But note the varying evaluation of the importance of the people. At one level technical stuff will get done if and only if you have competent people actually doing it — it’s make or break. But so are all the factors above “Skilled resource” or “Competent staff”, albeit less obviously so.

Emotional Maturity is new. The cynic may note that the Standish group will sell you an Emotional Maturity Test Kit (the less cynical may say Standish are attempting to address a problem). Actually their analysis of emotional maturity is largely about character and behaviour which may be a sign that the English word ’emotion’ has grown in what it means compared to 20 years ago. They include arrogance and fraudulence; I can see arrogance as a symptom of emotional immaturity, but fraudulence may mean “I’ve considered what counts as getting ahead in our society and it seems to me that taking the company for everything I can get before they take me for everything they can get is the way to go”. Fraudulence is wrong, but ain’t always emotional. I think “personal maturity” — or just maturity — is the idea they’re grasping at. It’s about having good people.

Scarcity of essential success factors

But the top factors are not prioritisable. I think they are all essential. Rating one above the other says more about relative scarcity than relative importance. When it’s really hard to get competent, skilled, hard-working staff then that will be your top success factor. As it is, good executive support is harder to come by than competent staff. Apparently.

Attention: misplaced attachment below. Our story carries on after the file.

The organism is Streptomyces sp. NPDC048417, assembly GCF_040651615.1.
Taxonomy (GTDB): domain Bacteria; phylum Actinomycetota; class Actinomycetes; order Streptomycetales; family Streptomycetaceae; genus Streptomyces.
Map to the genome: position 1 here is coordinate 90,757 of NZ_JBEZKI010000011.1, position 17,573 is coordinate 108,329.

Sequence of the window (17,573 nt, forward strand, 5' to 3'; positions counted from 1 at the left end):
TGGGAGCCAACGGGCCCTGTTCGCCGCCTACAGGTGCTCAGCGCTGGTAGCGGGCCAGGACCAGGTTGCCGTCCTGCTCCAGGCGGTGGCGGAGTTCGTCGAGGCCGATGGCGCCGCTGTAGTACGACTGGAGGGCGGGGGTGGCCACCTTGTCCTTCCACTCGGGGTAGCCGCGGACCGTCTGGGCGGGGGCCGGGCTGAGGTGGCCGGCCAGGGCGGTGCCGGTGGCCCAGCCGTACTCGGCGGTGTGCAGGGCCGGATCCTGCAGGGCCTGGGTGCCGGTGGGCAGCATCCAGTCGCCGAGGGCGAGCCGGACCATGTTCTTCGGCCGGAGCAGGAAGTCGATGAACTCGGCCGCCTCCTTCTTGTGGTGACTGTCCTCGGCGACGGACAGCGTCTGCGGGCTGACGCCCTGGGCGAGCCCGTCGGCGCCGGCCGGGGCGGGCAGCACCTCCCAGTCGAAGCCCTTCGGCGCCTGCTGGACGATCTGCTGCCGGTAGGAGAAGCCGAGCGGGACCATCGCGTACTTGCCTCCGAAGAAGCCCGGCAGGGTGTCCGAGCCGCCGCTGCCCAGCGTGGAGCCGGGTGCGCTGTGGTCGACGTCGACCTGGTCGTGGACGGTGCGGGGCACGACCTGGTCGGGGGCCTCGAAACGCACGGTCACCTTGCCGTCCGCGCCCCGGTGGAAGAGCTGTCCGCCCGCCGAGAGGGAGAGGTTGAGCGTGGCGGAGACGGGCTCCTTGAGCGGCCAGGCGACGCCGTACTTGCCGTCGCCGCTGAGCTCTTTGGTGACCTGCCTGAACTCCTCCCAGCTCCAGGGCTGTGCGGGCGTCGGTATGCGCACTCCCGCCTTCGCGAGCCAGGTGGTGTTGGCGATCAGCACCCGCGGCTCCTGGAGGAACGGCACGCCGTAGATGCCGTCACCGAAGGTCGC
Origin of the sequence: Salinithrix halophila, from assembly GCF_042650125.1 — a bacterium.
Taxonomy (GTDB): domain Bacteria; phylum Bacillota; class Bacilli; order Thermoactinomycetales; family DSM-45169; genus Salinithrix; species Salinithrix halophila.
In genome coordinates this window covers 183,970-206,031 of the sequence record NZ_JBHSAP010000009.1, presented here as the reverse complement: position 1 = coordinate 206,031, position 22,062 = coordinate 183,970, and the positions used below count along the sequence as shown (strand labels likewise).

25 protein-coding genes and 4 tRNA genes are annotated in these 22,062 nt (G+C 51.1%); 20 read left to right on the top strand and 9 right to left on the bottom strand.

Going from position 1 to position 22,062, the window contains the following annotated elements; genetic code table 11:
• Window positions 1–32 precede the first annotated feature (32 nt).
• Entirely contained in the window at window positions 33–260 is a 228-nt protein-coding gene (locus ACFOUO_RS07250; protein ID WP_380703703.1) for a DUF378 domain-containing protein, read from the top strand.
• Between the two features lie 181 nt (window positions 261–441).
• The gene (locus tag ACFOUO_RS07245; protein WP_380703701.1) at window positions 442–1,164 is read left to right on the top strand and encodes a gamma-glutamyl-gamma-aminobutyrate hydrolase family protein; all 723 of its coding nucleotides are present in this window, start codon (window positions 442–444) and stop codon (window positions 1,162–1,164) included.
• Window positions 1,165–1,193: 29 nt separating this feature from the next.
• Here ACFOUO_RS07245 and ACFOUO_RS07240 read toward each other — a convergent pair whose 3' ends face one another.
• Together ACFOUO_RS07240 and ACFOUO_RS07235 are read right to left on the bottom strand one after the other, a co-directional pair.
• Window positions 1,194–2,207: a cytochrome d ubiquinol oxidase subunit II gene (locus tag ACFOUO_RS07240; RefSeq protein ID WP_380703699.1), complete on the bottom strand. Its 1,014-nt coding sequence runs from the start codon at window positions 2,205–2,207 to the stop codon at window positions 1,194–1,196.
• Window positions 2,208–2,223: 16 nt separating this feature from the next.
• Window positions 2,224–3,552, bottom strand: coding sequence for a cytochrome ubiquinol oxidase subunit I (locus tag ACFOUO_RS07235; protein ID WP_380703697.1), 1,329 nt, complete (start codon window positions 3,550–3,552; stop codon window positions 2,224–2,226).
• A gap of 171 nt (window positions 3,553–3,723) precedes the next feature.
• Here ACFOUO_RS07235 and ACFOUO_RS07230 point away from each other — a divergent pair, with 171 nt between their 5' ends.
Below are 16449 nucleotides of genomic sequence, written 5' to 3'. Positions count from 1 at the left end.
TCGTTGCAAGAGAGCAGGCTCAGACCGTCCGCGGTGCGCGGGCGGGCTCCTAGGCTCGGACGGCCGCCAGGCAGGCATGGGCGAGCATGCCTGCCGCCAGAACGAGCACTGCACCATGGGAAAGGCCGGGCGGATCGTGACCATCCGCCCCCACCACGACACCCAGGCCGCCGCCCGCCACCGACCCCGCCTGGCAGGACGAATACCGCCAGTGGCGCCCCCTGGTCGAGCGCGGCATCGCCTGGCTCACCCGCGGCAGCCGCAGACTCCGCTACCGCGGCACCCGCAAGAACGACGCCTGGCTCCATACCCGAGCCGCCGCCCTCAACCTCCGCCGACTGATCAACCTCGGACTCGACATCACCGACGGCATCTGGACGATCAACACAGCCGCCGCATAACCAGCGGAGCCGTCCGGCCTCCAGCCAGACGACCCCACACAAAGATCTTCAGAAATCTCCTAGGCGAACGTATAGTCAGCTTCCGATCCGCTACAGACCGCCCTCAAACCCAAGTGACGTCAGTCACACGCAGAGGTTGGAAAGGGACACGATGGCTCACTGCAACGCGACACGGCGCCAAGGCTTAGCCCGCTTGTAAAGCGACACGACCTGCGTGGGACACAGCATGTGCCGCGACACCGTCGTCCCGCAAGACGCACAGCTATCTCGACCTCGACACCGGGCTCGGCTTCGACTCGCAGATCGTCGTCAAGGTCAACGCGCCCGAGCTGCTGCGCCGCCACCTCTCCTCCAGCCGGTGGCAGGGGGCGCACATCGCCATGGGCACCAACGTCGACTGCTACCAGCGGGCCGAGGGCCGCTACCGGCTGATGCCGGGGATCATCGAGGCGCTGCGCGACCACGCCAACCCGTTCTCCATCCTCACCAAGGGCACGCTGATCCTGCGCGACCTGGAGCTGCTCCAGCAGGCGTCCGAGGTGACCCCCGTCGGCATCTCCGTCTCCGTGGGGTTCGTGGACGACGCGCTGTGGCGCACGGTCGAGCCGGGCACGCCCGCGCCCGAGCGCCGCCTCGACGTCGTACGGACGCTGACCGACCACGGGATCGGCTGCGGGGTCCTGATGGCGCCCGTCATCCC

I’d summarise as follows:

  • Good people
    • who know what they are trying to achieve
    • with good involvement & communication with who they’re achieving it for
    • when well-supported

will succeed, if success is possible.


More serious researchers point out all that is wrong with the Chaos report, most notably:

  • unlike published academic research, the data we’d need to evaluate the claims is kept private so we can’t verify their data or methods.
  • Their definition of success is very narrow and doesn’t mean success. It means “cost, time and content were accurately estimated up front”. Which isn’t at all the same as success except in areas which are so well understood that there really is nothing at all you can learn as you are doing it. That’s not so common in technology projects.

For an alternative and probably more balanced view of the ‘state of IT projects’ I’d look at Scott Ambler’s annnual surveys: http://www.ambysoft.com/surveys/

Software Quality — the Whole not the Parts

Ben Higginbottom makes a significant point right at the top of this question about the Knight Capital fiasco:

Was the Knight Capital fiasco related to Release Management? On August 1, 2012, Knight Capital Group had a very bad day, losing $440 million in forty-five minutes. More than two weeks later, there has been no official detailed explanation of …

Ben Higginbottom: Nightmare scenarios like this are not the result in the failing in any one discrete components that can be ‘fixed’ simply and sweetly by improving the process, but by small failures in multiple domains (I’m kind of reminded of a fatal accident investigation). So coding error, gap in the unit testing, weak end to end testing and poor post release testing coupled with a lack of operational checks when live. I can understand the desire for a ‘silver bullet’ fix, but in any complex system I’ve never known them to exist.

Sometimes, it’s the whole, not the parts, that needs fixing.